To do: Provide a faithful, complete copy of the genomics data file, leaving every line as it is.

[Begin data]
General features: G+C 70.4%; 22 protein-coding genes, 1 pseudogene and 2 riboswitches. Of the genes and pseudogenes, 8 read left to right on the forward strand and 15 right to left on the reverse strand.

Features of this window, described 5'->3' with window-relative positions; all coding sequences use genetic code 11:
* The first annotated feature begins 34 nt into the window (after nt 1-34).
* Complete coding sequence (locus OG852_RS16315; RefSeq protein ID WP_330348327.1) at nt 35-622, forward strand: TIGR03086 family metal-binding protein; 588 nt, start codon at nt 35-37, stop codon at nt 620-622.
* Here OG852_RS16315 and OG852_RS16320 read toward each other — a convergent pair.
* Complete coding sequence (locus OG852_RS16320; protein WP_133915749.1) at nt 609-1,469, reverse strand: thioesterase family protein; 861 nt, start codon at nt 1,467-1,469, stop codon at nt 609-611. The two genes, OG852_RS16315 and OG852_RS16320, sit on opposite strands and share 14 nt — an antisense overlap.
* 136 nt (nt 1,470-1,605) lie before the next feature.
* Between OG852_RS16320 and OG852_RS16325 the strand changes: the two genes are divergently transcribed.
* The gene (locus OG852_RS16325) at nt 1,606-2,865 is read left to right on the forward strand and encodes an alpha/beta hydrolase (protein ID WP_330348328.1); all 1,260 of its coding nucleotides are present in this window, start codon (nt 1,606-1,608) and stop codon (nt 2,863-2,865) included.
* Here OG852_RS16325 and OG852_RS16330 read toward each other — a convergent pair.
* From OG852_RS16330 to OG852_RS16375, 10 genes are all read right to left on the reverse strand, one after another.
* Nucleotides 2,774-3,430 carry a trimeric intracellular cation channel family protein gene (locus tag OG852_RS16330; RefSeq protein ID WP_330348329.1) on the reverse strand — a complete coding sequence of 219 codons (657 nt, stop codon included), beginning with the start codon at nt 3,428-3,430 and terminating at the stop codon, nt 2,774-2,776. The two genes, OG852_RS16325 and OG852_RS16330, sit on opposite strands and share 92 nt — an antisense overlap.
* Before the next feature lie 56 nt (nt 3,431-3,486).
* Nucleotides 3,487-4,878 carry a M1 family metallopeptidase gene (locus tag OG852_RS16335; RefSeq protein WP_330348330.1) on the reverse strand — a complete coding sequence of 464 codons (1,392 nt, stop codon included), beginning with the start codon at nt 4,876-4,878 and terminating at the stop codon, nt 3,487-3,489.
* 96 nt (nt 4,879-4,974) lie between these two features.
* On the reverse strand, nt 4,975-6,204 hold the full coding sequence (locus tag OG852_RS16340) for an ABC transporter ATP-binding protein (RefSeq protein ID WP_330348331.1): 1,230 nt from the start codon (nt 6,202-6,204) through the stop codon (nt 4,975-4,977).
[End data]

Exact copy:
General features: G+C 70.4%; 22 protein-coding genes, 1 pseudogene and 2 riboswitches. Of the genes and pseudogenes, 8 read left to right on the forward strand and 15 right to left on the reverse strand.

Features of this window, described 5'->3' with window-relative positions; all coding sequences use genetic code 11:
* The first annotated feature begins 34 nt into the window (after nt 1-34).
* Complete coding sequence (locus OG852_RS16315; RefSeq protein ID WP_330348327.1) at nt 35-622, forward strand: TIGR03086 family metal-binding protein; 588 nt, start codon at nt 35-37, stop codon at nt 620-622.
* Here OG852_RS16315 and OG852_RS16320 read toward each other — a convergent pair.
* Complete coding sequence (locus OG852_RS16320; protein WP_133915749.1) at nt 609-1,469, reverse strand: thioesterase family protein; 861 nt, start codon at nt 1,467-1,469, stop codon at nt 609-611. The two genes, OG852_RS16315 and OG852_RS16320, sit on opposite strands and share 14 nt — an antisense overlap.
* 136 nt (nt 1,470-1,605) lie before the next feature.
* Between OG852_RS16320 and OG852_RS16325 the strand changes: the two genes are divergently transcribed.
* The gene (locus OG852_RS16325) at nt 1,606-2,865 is read left to right on the forward strand and encodes an alpha/beta hydrolase (protein ID WP_330348328.1); all 1,260 of its coding nucleotides are present in this window, start codon (nt 1,606-1,608) and stop codon (nt 2,863-2,865) included.
* Here OG852_RS16325 and OG852_RS16330 read toward each other — a convergent pair.
* From OG852_RS16330 to OG852_RS16375, 10 genes are all read right to left on the reverse strand, one after another.
* Nucleotides 2,774-3,430 carry a trimeric intracellular cation channel family protein gene (locus tag OG852_RS16330; RefSeq protein ID WP_330348329.1) on the reverse strand — a complete coding sequence of 219 codons (657 nt, stop codon included), beginning with the start codon at nt 3,428-3,430 and terminating at the stop codon, nt 2,774-2,776. The two genes, OG852_RS16325 and OG852_RS16330, sit on opposite strands and share 92 nt — an antisense overlap.
* Before the next feature lie 56 nt (nt 3,431-3,486).
* Nucleotides 3,487-4,878 carry a M1 family metallopeptidase gene (locus tag OG852_RS16335; RefSeq protein WP_330348330.1) on the reverse strand — a complete coding sequence of 464 codons (1,392 nt, stop codon included), beginning with the start codon at nt 4,876-4,878 and terminating at the stop codon, nt 3,487-3,489.
* 96 nt (nt 4,879-4,974) lie between these two features.
* On the reverse strand, nt 4,975-6,204 hold the full coding sequence (locus tag OG852_RS16340) for an ABC transporter ATP-binding protein (RefSeq protein ID WP_330348331.1): 1,230 nt from the start codon (nt 6,202-6,204) through the stop codon (nt 4,975-4,977).